Red Cross Hospital
for Facial Injuries
78 Brook Street, Grosvenor Square, W1K 5ED
24 Norfolk Street, Park Lane, W1K 7AE

Medical dates:

Medical character:
1916 - 1919


In 1916 the son of Mr Joseph William Baxendale, a former Director of the Phoenix Assurance Company who had died in 1915, offered his father's house at 78 Brook Street rent-free to the Joint War Committee for use as a hospital.

The Red Cross Hospital for Facial Injuries opened in May 1916 as a Class A auxiliary hospital to the First London (T.F.) General Hospital.  One of the rooms had been converted into an operating theatre and another into a surgical treatment and dressing room.  The large airy downstairs rooms became wards with 14 beds.  However, with the increase in demand for specialist treatment of facial injuries, the bed complement was soon increased to 33, then 37.  The nursing staff consisted of 2 trained nurses, 5 full-time and 34 part-time members of the local Voluntary Aid Detachment.

The government paid the usual capitation charges of 3s 3d (16p) per enlisted serviceman, and Mr Baxendale contributed £100 towards the ground rent of the building.  The Joint War Committee was responsible for all other out-goings.

Once again the accommodation became inadequate and the art dealer Mr Joseph Duveen (1869-1939) placed his house at 24 Norfolk Street at the disposal of the Joint War Committee.  This became an annexe to No. 74 Brook Street, with 33 beds (later 40).

All operations were carried out at Brook Street.  When the patients was able to be moved, he was transferred to Norfolk Street.  The Hospital had originally been administered by the First London General Hospital in Camberwell, but patients with facial injuries were so numerous that they were sent immediately to Brook Street, and then eventually transferred to Camberwell for further convalescence (the flow was usually in the opposite direction, with the larger military hospitals farming out patients to the smaller ones).  The same surgeons worked both at Brook Street and at Camberwell.

The nursing staff consisted of a Matron, trained nurses and members of the VAD.  Three skilled dental technicians were also employed in the Dental Department.  Later, a Resident Medical Officer was also appointed.

Severe injuries to the face and jaw often necessitated making new features and building up the mouth afresh.  When more gold was needed for dental work, the Honorary Photographer of the Hospital, Mr Bernard Smith, organised an appeal for gifts of old gold ornaments by means of photographs of the work done.  These were shown at the Camera Club and the gold obtained was melted down and used for dental work.

From October 1916 until October 1917 the Hospital had 71 beds, with an weekly average occupancy of 52.  Patients stayed for an average of 100 days, at the cost of 6s 2d (31p) a day.  (The maximum capitation grant of 4s (20p) paid to civilian hospitals by the War Office at that time was increased to 4s 9d (24p) a day on 1st October 1917.  Hospitals made up the shortfall by charitable donations from the public.)  Because of the nature of their injuries, patients required a special diet of soft foods.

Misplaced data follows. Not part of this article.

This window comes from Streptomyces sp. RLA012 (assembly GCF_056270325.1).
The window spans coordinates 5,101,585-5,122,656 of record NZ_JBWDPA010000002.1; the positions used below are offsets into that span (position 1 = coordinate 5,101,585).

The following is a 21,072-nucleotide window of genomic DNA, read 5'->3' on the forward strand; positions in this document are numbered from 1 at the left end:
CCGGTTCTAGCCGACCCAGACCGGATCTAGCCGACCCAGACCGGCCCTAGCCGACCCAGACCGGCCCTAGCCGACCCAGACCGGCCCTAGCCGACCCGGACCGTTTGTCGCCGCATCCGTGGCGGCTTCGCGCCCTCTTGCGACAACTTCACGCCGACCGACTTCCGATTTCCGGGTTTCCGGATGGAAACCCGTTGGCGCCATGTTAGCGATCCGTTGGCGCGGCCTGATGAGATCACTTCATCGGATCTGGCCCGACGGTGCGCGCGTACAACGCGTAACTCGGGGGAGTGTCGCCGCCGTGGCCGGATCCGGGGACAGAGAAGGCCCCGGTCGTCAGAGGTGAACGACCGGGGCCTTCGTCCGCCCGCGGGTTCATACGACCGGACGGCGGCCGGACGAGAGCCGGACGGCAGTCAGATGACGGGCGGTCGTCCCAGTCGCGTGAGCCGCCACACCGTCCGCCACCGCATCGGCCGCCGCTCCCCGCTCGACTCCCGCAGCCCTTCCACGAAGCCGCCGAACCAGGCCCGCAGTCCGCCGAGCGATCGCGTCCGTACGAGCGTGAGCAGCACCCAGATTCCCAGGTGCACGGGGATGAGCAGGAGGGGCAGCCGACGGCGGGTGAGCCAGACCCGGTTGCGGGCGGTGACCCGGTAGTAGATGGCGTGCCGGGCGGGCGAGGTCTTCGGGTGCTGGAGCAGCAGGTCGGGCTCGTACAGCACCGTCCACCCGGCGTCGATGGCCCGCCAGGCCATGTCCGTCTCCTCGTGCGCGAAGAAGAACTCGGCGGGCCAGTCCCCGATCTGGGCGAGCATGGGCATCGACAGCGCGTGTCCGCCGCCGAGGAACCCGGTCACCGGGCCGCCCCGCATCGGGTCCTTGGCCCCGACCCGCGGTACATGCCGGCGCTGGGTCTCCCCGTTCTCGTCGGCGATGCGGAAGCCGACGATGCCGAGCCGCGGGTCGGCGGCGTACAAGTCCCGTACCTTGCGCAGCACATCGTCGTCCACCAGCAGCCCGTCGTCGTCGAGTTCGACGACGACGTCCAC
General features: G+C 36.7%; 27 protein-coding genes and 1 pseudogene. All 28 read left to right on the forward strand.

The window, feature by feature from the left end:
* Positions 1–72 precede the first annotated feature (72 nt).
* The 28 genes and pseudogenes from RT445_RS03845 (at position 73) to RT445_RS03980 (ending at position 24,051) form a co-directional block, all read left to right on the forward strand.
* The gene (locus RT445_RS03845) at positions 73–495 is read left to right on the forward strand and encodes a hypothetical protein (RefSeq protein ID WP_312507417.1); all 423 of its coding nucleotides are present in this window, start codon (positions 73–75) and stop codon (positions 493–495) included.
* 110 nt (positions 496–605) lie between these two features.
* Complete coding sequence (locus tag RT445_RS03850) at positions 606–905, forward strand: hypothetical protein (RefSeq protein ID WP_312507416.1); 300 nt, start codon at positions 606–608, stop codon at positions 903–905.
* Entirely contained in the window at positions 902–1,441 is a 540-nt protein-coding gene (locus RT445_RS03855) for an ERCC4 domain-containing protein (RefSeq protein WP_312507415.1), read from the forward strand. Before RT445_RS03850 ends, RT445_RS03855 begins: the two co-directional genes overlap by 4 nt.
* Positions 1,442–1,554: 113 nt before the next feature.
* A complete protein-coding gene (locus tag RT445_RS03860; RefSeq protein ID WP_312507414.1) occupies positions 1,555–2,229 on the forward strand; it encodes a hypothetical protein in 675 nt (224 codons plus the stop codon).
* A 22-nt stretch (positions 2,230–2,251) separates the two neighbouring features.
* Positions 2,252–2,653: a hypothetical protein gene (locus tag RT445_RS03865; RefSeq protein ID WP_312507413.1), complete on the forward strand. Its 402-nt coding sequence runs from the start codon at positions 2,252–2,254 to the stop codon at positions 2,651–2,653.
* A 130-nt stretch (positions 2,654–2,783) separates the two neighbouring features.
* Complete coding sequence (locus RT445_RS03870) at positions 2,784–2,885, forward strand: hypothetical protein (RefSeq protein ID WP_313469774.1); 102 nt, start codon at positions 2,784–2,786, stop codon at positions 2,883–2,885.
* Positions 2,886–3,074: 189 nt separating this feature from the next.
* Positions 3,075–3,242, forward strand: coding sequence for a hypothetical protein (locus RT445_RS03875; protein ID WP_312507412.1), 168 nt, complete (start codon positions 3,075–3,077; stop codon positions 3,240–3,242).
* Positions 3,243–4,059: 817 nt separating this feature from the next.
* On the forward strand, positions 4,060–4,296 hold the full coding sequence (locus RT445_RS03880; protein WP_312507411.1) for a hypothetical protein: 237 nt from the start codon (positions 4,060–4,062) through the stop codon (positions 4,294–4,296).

In August 1918 the Hospital was given a billiard table and matches were played against the patients in the Norfolk Street annexe and in the Maxillo-Facial Hospital in Kennington.

The Norfolk Street annexe closed in February 1919 and the Brook Street Hospital on 24th June 1919.  The remaining patients were transferred to the Queen's Hospital, Frognal House, Sidcup, or other institutions for facial injuries.  

Of the 1,343 admissions during the working life of the Hospital, none had died.

Present status (July 2010)

The Brook Street building was damaged by fire and its appearance now is largely the result of reconstruction.  It is now an office building.

 Today, none of the houses in the street are in full domestic occupation.  Most of them have become offices, hotels and clubs.

The house at 24 Norfolk Street was first known as No. 37A Park Lane in Duveen's time and was renamed No. 38 Park Lane around 1908.  In 1934 it was officially renumbered, becoming 128 Park Lane.  Norfolk Street has been renamed Dunraven Street.

 78 Brook Street  78 Brook Street
No. 78 Brook Street on the corner of Brook Street and Gilbert Street is now an office block.

  78 Brook Street
The main entrance is in Gilbert Street.

  128 Park Lane  
128 Park Lane
The former No. 24 Norfolk Street, now No. 128 Park Lane.  The  eastern elevation (left) is in Dunraven Street and the western in Park Lane (right), while the entrance (below) is in Green Street.

 128 Park Lane
(Author unstated) 1917 Joint War Committee.  British Journal of Nursing 10th February, 98.

(Author unstated) 1917 List of the Various Hospitals Treating Military Cases in the United Kingdom.  London, H.M.S.O.

(Author unstated) 1917 Our work.  The Red Cross 4, 136.

(Author unstated) 1921 Reports by the Joint War Committee and the Joint War Finance Committee of the British Red Cross Society and the Order of St John of Jerusalem in England on Voluntary Aid Rendered to the Sick and Wounded at Home and Abroad and to British Prisoners of War, 1914-1919. London, HMSO (reprinted in facsimile, 2009. The Naval and Military Press Ltd in association with the Imperial War Museum).

(Author unstated) 1925  The British Red Cross Society.  County of London Branch Annual Reports 1914-1924.  London, Harrison & Sons.


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